Physicist Stephen Hawking believes there is no afterlife, and that the concept of heaven is a "fairy story" for people who fear death.
In an interview published in the Guardian, Hawking - author of the bestselling "A Brief History of Time" - said that when the brain ceases to function, that's it.
"I regard the brain as a computer which will stop working when its components fail," he told the Guardian's Ian Sample. "There is no heaven or afterlife for broken down computers; that is a fairy story for people afraid of the dark."
Hawking, 69, who has survived for nearly five decades with a motor neurone disease that doctors believed would kill him while he was still in his early 20s, said he does not fear death. He also said that having lived with the prospect of death from his incurable illness has ultimately led him to enjoy life more.
"I'm not afraid of death, but I'm in no hurry to die. I have so much I want to do first," he said.
Hawking was the target of criticism from religious circles when his most recent book, "The Grand Design," argued that there was no need for a creator to explain the universe's existence.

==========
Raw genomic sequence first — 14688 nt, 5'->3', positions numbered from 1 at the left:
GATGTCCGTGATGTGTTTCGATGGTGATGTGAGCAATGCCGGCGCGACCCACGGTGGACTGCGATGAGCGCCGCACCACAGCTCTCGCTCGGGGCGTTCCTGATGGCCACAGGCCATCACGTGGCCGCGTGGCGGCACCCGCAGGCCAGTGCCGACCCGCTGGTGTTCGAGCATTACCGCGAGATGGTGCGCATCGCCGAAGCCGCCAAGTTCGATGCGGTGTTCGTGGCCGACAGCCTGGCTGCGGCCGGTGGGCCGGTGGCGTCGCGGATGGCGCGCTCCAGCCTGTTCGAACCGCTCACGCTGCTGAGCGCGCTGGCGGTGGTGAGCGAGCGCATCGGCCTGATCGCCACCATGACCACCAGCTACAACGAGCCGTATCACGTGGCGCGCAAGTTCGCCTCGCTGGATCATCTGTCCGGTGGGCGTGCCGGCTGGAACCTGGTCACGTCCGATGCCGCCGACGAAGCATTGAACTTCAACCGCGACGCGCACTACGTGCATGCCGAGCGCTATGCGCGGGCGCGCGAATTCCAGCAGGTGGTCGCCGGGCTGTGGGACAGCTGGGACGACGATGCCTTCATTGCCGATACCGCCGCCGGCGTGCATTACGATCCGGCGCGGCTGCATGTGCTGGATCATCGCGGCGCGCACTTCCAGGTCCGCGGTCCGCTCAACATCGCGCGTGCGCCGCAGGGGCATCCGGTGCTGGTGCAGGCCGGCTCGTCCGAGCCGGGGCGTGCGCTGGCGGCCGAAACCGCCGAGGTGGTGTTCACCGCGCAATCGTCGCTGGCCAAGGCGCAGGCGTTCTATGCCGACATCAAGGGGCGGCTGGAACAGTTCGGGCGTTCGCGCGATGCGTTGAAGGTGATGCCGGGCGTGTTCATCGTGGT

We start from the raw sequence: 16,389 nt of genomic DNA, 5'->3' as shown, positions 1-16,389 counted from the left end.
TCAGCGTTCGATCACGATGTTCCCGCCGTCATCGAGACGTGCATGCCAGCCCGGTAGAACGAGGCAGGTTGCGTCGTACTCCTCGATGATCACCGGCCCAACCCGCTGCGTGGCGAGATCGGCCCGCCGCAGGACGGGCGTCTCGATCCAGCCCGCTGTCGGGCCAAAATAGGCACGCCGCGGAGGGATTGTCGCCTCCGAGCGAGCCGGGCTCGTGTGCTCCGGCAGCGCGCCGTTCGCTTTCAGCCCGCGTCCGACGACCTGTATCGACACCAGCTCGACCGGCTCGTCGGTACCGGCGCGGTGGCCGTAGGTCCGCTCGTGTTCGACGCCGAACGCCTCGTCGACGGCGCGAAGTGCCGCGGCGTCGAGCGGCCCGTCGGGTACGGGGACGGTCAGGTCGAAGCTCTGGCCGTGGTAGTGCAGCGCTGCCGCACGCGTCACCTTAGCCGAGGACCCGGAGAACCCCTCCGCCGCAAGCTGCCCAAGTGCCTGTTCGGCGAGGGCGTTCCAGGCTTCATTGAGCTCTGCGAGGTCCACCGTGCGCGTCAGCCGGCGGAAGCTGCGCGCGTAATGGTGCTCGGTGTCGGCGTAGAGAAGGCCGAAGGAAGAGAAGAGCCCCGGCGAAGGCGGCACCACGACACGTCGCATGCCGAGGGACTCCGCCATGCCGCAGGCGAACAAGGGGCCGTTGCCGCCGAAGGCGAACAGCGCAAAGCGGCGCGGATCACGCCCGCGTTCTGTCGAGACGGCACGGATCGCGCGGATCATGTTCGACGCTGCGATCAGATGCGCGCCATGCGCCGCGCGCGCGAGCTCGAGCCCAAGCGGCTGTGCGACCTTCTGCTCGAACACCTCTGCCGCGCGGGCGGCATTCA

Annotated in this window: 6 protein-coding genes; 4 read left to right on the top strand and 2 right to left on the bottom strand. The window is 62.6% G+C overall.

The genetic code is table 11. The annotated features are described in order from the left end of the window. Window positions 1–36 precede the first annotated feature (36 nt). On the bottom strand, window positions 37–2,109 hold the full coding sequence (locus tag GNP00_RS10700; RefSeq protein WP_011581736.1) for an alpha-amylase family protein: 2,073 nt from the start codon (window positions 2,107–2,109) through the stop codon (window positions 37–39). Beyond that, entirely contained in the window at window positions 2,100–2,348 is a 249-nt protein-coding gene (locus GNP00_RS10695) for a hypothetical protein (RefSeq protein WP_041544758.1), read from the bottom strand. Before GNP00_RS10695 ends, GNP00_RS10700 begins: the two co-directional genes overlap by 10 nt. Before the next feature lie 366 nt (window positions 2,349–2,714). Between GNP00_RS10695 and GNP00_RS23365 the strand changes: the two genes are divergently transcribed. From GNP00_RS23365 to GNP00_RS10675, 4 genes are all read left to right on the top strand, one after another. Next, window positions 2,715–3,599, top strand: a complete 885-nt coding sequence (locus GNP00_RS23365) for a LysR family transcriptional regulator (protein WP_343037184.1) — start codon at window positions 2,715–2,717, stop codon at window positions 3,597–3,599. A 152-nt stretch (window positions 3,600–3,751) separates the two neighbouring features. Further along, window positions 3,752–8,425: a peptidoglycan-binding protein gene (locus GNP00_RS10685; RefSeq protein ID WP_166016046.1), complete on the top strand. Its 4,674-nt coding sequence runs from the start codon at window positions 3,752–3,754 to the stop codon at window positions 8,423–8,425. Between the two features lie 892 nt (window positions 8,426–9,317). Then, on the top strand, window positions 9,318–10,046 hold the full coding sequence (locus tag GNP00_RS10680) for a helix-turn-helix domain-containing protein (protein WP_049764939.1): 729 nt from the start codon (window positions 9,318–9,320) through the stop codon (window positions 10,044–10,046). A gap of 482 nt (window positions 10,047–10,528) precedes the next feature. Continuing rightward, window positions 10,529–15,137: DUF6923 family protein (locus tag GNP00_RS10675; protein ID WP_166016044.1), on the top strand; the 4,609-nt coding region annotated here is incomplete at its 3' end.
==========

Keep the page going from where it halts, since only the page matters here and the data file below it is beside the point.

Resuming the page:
In the Guardian interview - conducted in advance of his lecture at this week's Google Zeitgeist meeting in London, where he will address the question: "Why are we here?" - Hawking rejects an afterlife and emphasizes the need for people to realize their full potential on Earth.
When asked what is the value of knowing why are we here, Hawking replied, "The universe is governed by science. But science tells us that we can't solve the equations, directly in the abstract. We need to use the effective theory of Darwinian natural selection of those societies most likely to survive. We assign them higher value."
When asked what he found most beautiful in science, Hawking said, "Science is beautiful when it makes simple explanations of phenomena or connections between different observations. Examples include the double helix in biology, and the fundamental equations of physics."
Hawking said that our existence is down to pure chance, and that one's goal should be to "seek the greatest value of our action."